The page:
It’s not just other talents and creativity such as music that the white coat tends to suppress. I know mothers and fathers that don’t speak about their children, world travelers that are restrained to tell their stories, photographers, painters, dancers, cooks: all doctors that seem uniform under one blank canvas cover.  Maybe, the white isn’t for uniformity at all, but for us to bring our own personality and color into the mix.  Maybe our profession would be that much more vibrant and enjoyable if doctors felt free to be who they are. Maybe we should all be you as a doctor.  I hope those words change your life as they did mine.

There’s a lot of talk these days about patient satisfaction. Physicians are being measured in so many different ways. What concerns me is there’s not much talk as I have pointed out about physician happiness. With levels of physician burnout and discontent growing, why not pull back the curtain on how to improve physician happiness? Especially considering the increasing numbers of physician suicides.

Let’s think back to what life was like in grade school. For those of you who have children, what is the one question that strangers ask your child every week?

“What do you want to be when you grow up?”

We may not remember being asked that as a child. And if we do, we likely answered something adventurous like “trapeze artist” or “fireman,” not really knowing what the job description involved.

Did you ever look at how you wanted to feel in your chosen profession?

Yeah. Me neither.

Now that we’re in the trenches, what can we do to dial in some physician happiness?

Back in school as our studies continued, we narrowed down our job choices. The courses that we enjoyed or that came easily to us or that had the best teachers became our favorite subjects. Our high school guidance counselor talked to us about our strengths and weaknesses.

We continued our search as our college choices were made. We took one fork in the road. Then another. Then another.

And then we applied to med school. We were accepted. (Hurray!) We plowed through that next hurdle and completed med school. Then we went on to the next steps of internship, residency, maybe fellowship.

Finally, we landed our First Job, actually I turned down 2 jobs before I decided to start my own practice. We became Real Doctors and all that it encompassed.

And, if you’re at all like me, the idea of physician happiness never came up. We had a job to do!

In fact, that’s when most of us stopped moving forward in search of “what we wanted to do when we grew up.”

Our new goals were about taking care of patients, taking care of our practice, taking care of our families.

And we forgot to add “taking care of ourselves.”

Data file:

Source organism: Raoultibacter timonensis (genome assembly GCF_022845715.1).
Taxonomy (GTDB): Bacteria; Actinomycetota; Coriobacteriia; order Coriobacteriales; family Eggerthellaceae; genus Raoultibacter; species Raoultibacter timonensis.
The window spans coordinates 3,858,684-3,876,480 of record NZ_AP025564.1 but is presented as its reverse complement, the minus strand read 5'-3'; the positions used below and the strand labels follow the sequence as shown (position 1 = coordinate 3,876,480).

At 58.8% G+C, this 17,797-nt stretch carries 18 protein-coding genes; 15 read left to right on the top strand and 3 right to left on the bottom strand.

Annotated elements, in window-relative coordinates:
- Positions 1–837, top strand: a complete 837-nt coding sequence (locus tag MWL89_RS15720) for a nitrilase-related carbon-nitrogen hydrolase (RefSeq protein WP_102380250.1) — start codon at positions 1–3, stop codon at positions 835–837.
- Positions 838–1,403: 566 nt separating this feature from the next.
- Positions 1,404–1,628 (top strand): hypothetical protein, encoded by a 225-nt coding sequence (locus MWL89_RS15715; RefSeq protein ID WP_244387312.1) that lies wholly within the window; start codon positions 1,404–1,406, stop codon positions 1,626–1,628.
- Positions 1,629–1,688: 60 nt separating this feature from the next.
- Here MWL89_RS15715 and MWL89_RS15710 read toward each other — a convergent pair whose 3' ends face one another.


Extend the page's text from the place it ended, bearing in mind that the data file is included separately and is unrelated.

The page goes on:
We forgot to make sure we achieved a degree of physician happiness along with our medical degree.

We ended up, at the end of the day, with over 100 charts on our desk to complete. Patient calls to return. Insurance forms to sign. Pre-certification requests to finish for people who don’t know medicine like we do. In fact most don’t know medicine at all.

What can be done to improve our level of physician happiness?

I’d like to invite you to take a moment out of your day for the sake of physician happiness. And that’s going to involve gaining clarity.

It’s time we sat down with ourselves and got very clear on what our ideal day includes.

Do we enjoy patient interaction above all else? Do we love the sense of accomplishment we receive after a successful surgery? Do we relish the chase of finding the perfect treatment plan and the perfect regimen for the diabetic patients who can’t get regulated, despite their best efforts?

That’s the first step in finding clarity.

There’s one thing I’ve learned from becoming a certified life coach: It’s not enough to just think about getting clear.

One has to dream and scheme and really dig into what that life would look like.

Can you write down all the details of your ideal day? Start with when you first wake up. And end with when you go to sleep. Write down where you live, what you have for breakfast, who your friends are.

Think about what is in your closet. Are there piles of soft, well-worn scrubs for the surgeon in you? Is it an array of yoga pants for when you want to find time to lead your patients into alternative forms of well-being? Or are there fancy suits and shoes for the formal side of you, when you help guide your patients or your staff or your colleagues to the next level?

Whatever it may be, you and you alone know the answer.

Maybe thinking back to why you decided to become a doctor will help guide you.

Some will say you can’t find your way to physician happiness if you keep on doing the things you’ve always done that haven’t worked.

Dr. Rachel Naomi Remen says, “Finding greater meaning and satisfaction in your work is often not about doing things differently; it is about seeing familiar things in new ways.”

You and you alone can reach deep inside to see how you can make just one tiny change this week to move toward improved physician happiness.

Get really clear. And then take baby steps toward your goal.

The only one stopping you is you.

I will speak more about one of the other causes of physician unhappiness…physician abuse next week